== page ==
More articles from Studies and Analyses:

nachricht Win-win strategies for climate and food security
02.10.2017 | International Institute for Applied Systems Analysis (IIASA)

nachricht The personality factor: How to foster the sharing of research data
06.09.2017 | ZBW – Leibniz-Informationszentrum Wirtschaft

All articles from Studies and Analyses >>>

The most recent press releases about innovation >>>

Die letzten 5 Focus-News des innovations-reports im Überblick:

Im Focus: Neutron star merger directly observed for the first time

University of Maryland researchers contribute to historic detection of gravitational waves and light created by event

On August 17, 2017, at 12:41:04 UTC, scientists made the first direct observation of a merger between two neutron stars--the dense, collapsed cores that remain...

Im Focus: Breaking: the first light from two neutron stars merging

Seven new papers describe the first-ever detection of light from a gravitational wave source. The event, caused by two neutron stars colliding and merging together, was dubbed GW170817 because it sent ripples through space-time that reached Earth on 2017 August 17. Around the world, hundreds of excited astronomers mobilized quickly and were able to observe the event using numerous telescopes, providing a wealth of new data.

Previous detections of gravitational waves have all involved the merger of two black holes, a feat that won the 2017 Nobel Prize in Physics earlier this month....

Im Focus: Smart sensors for efficient processes

Material defects in end products can quickly result in failures in many areas of industry, and have a massive impact on the safe use of their products. This is why, in the field of quality assurance, intelligent, nondestructive sensor systems play a key role. They allow testing components and parts in a rapid and cost-efficient manner without destroying the actual product or changing its surface. Experts from the Fraunhofer IZFP in Saarbrücken will be presenting two exhibits at the Blechexpo in Stuttgart from 7–10 November 2017 that allow fast, reliable, and automated characterization of materials and detection of defects (Hall 5, Booth 5306).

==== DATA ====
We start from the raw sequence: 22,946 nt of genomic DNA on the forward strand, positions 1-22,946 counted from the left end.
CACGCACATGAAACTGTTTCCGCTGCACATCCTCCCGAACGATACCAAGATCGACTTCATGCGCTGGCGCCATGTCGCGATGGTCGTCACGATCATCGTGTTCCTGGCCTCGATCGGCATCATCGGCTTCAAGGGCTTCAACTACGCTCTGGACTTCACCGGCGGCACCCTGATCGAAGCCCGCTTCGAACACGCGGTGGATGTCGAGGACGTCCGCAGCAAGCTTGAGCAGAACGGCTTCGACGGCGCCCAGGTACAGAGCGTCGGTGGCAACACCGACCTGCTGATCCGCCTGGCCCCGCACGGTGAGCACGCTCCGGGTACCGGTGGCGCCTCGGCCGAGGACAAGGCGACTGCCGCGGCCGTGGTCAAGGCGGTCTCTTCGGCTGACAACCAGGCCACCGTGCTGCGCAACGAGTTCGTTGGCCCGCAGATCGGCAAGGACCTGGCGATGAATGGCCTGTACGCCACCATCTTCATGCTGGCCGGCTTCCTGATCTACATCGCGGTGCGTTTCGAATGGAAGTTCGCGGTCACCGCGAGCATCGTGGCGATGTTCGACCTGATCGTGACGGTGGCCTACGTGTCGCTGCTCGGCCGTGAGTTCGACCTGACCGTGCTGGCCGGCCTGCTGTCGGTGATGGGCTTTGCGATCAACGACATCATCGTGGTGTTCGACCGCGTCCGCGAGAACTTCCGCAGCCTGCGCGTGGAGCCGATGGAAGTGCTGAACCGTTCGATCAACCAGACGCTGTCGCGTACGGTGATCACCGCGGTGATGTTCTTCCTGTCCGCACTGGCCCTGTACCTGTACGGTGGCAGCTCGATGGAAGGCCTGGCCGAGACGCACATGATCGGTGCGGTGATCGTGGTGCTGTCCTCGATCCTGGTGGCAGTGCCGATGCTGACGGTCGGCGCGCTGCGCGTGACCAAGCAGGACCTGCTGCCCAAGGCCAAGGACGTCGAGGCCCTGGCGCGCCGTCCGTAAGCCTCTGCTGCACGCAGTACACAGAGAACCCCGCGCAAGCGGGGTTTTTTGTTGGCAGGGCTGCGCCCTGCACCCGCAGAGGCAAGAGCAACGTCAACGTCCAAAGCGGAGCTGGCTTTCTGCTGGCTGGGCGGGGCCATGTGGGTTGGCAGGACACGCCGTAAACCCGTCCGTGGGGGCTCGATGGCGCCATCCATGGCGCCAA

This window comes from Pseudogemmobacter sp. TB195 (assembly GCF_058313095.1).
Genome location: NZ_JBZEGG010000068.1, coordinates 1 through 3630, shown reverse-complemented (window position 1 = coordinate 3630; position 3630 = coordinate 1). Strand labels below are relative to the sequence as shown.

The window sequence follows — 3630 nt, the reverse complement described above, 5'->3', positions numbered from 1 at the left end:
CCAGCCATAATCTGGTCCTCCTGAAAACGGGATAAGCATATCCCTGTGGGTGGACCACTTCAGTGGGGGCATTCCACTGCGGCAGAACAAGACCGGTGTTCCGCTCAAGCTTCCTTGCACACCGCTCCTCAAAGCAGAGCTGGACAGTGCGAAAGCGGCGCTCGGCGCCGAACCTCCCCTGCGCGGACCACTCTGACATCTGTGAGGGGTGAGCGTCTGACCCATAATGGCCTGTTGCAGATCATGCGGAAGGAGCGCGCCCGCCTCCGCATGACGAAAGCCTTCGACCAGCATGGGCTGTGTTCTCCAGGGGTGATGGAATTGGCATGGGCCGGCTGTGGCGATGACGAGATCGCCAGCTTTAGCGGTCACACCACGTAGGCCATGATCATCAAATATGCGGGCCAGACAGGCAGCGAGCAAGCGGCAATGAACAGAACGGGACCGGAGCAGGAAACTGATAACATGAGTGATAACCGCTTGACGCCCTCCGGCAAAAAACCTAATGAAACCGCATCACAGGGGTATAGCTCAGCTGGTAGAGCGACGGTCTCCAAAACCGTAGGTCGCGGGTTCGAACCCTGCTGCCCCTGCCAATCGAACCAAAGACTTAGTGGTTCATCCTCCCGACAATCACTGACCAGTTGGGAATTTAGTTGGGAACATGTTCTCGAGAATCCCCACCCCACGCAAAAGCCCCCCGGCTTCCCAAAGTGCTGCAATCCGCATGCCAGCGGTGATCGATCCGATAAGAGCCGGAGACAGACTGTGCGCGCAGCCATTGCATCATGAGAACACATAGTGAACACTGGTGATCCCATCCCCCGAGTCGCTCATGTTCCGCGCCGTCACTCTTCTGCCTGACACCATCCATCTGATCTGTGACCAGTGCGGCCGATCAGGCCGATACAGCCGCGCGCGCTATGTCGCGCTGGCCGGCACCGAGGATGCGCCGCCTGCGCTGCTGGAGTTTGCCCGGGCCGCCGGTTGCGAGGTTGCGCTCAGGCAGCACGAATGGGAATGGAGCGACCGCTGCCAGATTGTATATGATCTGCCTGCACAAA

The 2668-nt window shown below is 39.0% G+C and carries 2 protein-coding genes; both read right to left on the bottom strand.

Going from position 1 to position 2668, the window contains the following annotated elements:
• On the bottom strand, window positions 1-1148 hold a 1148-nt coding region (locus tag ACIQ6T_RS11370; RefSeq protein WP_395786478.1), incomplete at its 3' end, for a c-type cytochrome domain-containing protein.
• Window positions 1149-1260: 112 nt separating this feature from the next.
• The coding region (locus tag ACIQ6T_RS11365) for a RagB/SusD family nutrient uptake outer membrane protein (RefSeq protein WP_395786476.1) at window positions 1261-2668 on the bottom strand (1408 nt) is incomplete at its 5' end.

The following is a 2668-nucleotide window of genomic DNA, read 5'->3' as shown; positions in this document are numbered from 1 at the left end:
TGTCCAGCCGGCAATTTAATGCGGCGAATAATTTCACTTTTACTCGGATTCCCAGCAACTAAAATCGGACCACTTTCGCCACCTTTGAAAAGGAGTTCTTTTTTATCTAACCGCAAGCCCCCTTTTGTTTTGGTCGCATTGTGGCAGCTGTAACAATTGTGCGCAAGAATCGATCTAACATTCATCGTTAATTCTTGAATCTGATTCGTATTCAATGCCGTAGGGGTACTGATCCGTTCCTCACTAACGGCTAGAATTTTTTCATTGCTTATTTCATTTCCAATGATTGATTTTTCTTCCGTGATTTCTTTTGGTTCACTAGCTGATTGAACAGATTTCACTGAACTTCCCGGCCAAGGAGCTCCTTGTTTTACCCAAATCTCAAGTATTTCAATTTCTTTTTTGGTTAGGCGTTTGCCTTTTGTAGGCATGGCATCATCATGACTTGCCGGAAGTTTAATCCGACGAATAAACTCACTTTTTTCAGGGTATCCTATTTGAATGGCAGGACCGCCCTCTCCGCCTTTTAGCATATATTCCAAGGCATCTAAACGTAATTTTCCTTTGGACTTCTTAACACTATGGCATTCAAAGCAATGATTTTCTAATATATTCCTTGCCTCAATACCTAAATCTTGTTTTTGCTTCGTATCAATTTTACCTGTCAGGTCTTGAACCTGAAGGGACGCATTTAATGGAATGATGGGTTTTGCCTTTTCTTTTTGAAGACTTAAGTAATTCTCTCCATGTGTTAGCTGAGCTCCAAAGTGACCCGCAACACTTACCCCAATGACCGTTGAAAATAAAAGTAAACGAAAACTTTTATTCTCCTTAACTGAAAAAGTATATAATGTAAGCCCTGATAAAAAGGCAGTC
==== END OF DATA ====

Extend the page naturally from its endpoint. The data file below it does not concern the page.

When quality testing uses time-consuming destructive test methods, it can result in enormous costs due to damaging or destroying the products. And given that...

Im Focus: Cold molecules on collision course

Using a new cooling technique MPQ scientists succeed at observing collisions in a dense beam of cold and slow dipolar molecules.

How do chemical reactions proceed at extremely low temperatures? The answer requires the investigation of molecular samples that are cold, dense, and slow at...

Im Focus: Shrinking the proton again!

Scientists from the Max Planck Institute of Quantum Optics, using high precision laser spectroscopy of atomic hydrogen, confirm the surprisingly small value of the proton radius determined from muonic hydrogen.

It was one of the breakthroughs of the year 2010: Laser spectroscopy of muonic hydrogen resulted in a value for the proton charge radius that was significantly...

All Focus news of the innovation-report >>>

Anzeige

Anzeige

Event News

ASEAN Member States discuss the future role of renewable energy

17.10.2017 | Event News

World Health Summit 2017: International experts set the course for the future of Global Health

10.10.2017 | Event News

Climate Engineering Conference 2017 Opens in Berlin

10.10.2017 | Event News

 
Latest News

Terahertz spectroscopy goes nano

20.10.2017 | Information Technology

Strange but true: Turning a material upside down can sometimes make it softer

20.10.2017 | Materials Sciences

NRL clarifies valley polarization for electronic and optoelectronic technologies

20.10.2017 | Interdisciplinary Research

VideoLinks
B2B-VideoLinks
More VideoLinks >>>